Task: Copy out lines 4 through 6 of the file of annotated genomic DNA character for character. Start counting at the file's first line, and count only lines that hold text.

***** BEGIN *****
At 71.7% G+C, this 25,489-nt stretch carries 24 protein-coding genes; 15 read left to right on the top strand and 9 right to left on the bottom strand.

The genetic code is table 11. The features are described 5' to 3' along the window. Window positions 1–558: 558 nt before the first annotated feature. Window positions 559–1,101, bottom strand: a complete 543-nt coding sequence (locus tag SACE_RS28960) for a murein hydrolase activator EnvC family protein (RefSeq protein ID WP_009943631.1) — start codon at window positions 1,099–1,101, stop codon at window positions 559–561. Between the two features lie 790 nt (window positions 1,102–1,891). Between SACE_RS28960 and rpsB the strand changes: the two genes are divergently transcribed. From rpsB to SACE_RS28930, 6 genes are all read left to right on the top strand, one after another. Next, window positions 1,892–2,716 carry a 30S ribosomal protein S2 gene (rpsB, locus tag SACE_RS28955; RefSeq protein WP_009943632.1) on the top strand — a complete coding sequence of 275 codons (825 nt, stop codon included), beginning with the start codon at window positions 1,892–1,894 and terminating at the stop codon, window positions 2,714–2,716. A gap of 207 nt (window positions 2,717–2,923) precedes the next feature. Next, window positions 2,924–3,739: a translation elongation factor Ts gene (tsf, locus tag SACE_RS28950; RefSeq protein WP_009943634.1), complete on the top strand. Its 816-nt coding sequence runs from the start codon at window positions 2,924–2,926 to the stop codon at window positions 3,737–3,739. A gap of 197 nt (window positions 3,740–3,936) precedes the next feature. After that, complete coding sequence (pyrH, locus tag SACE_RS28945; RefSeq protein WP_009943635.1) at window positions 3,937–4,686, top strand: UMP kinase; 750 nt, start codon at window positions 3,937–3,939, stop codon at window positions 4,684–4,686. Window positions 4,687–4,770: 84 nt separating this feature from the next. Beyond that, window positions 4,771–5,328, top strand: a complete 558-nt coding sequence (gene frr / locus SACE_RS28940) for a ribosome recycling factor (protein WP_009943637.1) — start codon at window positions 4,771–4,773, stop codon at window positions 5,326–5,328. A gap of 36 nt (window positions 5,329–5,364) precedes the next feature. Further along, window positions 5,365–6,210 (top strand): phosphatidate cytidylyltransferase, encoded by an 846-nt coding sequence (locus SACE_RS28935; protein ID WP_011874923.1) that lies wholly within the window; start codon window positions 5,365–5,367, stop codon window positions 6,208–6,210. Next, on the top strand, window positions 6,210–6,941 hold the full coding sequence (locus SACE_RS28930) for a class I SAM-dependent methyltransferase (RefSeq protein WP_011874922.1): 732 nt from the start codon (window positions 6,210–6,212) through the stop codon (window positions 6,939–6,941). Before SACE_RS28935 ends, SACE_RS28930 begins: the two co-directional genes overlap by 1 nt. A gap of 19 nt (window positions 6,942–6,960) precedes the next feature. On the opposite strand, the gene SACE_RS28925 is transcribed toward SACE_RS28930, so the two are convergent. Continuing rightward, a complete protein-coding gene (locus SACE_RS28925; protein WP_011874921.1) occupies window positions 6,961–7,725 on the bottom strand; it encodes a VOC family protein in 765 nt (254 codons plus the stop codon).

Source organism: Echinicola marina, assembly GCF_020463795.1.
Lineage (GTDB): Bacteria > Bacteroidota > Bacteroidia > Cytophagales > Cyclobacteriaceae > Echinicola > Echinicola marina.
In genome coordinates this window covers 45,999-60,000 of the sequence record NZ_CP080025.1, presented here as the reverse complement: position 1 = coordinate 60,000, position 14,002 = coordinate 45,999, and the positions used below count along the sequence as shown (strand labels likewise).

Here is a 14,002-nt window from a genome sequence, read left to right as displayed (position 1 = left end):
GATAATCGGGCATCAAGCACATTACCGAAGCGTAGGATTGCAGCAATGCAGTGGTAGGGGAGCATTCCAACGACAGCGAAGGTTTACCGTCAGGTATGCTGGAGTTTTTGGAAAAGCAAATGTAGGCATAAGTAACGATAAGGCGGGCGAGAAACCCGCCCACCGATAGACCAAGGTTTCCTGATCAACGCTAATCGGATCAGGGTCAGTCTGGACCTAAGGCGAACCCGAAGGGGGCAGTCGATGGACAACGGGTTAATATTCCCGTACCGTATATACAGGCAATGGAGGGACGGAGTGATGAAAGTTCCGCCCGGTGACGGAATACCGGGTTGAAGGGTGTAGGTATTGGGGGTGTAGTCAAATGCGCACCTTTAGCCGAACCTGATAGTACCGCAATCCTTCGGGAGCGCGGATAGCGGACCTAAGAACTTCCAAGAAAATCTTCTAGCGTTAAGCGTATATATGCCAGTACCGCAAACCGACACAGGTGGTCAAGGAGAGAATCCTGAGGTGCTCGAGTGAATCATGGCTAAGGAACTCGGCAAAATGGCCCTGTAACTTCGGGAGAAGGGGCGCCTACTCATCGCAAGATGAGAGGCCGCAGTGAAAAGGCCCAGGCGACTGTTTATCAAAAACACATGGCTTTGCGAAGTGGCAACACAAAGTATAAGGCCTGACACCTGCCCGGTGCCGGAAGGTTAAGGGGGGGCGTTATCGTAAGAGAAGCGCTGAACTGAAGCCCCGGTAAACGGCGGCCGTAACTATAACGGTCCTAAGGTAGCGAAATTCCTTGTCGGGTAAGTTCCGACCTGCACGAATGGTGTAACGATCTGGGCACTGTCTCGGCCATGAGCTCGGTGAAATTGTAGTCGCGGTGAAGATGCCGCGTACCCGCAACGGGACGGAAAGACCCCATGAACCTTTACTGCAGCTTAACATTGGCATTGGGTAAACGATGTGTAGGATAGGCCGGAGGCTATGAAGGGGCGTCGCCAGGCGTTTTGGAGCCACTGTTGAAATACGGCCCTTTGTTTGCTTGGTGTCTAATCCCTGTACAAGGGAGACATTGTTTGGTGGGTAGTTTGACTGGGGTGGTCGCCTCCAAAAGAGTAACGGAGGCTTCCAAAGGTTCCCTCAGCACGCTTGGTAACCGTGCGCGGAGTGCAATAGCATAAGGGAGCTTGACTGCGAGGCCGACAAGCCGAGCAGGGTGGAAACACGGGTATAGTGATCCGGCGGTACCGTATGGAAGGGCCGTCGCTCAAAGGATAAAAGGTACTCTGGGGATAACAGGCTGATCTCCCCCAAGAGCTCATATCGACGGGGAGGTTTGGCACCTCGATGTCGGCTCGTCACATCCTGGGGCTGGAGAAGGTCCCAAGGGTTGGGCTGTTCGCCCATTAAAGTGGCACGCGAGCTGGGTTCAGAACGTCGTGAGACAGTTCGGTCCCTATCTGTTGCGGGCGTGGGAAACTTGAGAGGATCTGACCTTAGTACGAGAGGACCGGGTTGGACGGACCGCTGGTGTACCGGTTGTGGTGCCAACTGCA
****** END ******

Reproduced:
Lineage (GTDB): Bacteria > Bacteroidota > Bacteroidia > Cytophagales > Cyclobacteriaceae > Echinicola > Echinicola marina.
In genome coordinates this window covers 45,999-60,000 of the sequence record NZ_CP080025.1, presented here as the reverse complement: position 1 = coordinate 60,000, position 14,002 = coordinate 45,999, and the positions used below count along the sequence as shown (strand labels likewise).

Here is a 14,002-nt window from a genome sequence, read left to right as displayed (position 1 = left end):